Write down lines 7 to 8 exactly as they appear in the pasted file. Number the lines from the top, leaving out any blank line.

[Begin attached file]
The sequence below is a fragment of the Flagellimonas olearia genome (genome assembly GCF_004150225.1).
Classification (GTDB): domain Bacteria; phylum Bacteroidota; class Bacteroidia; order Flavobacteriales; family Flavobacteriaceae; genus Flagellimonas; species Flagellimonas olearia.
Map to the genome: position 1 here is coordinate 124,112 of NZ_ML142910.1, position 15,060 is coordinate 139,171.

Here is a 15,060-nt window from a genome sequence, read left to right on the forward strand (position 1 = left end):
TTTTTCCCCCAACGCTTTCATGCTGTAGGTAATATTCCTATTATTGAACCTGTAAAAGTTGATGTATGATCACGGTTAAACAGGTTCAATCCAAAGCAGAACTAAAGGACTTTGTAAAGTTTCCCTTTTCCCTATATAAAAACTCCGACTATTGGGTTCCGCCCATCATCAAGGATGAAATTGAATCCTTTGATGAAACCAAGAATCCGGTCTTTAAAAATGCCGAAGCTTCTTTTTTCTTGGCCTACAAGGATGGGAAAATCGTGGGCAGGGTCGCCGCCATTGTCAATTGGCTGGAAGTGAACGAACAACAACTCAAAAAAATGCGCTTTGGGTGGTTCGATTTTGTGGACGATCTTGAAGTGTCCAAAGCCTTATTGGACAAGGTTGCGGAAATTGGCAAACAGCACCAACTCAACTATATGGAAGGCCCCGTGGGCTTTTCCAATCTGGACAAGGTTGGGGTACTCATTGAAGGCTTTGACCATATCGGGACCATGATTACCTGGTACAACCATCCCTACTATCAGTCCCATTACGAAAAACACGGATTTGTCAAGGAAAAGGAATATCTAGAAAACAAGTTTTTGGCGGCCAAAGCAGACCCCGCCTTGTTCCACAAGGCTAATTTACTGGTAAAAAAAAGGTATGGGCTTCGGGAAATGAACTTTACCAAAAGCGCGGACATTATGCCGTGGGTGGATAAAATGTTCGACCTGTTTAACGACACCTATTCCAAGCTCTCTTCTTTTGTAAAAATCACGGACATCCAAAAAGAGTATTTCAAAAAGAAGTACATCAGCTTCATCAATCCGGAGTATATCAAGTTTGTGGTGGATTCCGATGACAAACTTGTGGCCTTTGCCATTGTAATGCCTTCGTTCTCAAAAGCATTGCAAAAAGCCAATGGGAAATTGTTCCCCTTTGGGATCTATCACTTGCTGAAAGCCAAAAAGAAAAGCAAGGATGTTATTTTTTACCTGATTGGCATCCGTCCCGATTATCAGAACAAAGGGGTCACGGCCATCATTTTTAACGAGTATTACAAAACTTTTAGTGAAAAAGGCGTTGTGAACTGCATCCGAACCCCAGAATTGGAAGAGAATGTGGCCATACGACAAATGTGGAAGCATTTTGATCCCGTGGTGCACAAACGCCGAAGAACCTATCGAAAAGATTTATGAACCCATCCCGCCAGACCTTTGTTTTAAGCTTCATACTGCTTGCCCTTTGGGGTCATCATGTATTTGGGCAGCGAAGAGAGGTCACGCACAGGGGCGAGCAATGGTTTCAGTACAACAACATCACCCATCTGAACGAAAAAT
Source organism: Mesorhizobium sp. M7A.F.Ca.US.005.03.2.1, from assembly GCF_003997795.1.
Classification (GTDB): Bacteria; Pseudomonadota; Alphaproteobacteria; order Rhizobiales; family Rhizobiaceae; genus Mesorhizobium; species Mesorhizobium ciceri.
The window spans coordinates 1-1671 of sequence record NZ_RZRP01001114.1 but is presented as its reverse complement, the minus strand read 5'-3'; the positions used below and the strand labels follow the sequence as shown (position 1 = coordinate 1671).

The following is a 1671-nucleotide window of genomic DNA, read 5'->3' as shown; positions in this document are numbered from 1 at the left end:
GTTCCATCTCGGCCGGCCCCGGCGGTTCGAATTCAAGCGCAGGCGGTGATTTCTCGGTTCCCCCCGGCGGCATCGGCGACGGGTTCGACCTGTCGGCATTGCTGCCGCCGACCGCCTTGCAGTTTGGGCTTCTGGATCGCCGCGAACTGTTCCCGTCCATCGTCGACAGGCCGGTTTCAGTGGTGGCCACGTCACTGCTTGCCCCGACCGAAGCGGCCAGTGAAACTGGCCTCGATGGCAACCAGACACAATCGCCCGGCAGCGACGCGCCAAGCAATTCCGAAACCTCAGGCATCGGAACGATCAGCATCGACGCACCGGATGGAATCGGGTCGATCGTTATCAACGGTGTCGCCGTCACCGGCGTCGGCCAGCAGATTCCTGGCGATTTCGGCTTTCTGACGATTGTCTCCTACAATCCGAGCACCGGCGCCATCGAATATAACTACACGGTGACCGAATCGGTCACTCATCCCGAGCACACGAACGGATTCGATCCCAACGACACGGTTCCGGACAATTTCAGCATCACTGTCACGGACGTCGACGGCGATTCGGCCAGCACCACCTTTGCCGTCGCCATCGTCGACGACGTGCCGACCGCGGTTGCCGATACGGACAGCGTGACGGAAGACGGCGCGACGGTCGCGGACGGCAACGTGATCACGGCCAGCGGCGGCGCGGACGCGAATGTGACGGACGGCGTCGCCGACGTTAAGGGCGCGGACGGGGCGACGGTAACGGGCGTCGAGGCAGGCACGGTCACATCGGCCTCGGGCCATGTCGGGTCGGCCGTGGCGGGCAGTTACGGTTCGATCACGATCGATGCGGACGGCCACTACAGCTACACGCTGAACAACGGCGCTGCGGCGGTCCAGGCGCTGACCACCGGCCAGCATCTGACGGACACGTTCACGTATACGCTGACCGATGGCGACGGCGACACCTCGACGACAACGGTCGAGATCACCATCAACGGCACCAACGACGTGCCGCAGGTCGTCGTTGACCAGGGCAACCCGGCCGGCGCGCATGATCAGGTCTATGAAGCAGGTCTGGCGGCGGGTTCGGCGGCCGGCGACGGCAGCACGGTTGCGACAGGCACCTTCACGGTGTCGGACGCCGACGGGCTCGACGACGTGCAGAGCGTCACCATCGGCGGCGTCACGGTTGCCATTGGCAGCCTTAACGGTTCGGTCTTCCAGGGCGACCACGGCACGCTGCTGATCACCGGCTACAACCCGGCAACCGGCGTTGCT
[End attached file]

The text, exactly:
Classification (GTDB): Bacteria; Pseudomonadota; Alphaproteobacteria; order Rhizobiales; family Rhizobiaceae; genus Mesorhizobium; species Mesorhizobium ciceri.
The window spans coordinates 1-1671 of sequence record NZ_RZRP01001114.1 but is presented as its reverse complement, the minus strand read 5'-3'; the positions used below and the strand labels follow the sequence as shown (position 1 = coordinate 1671).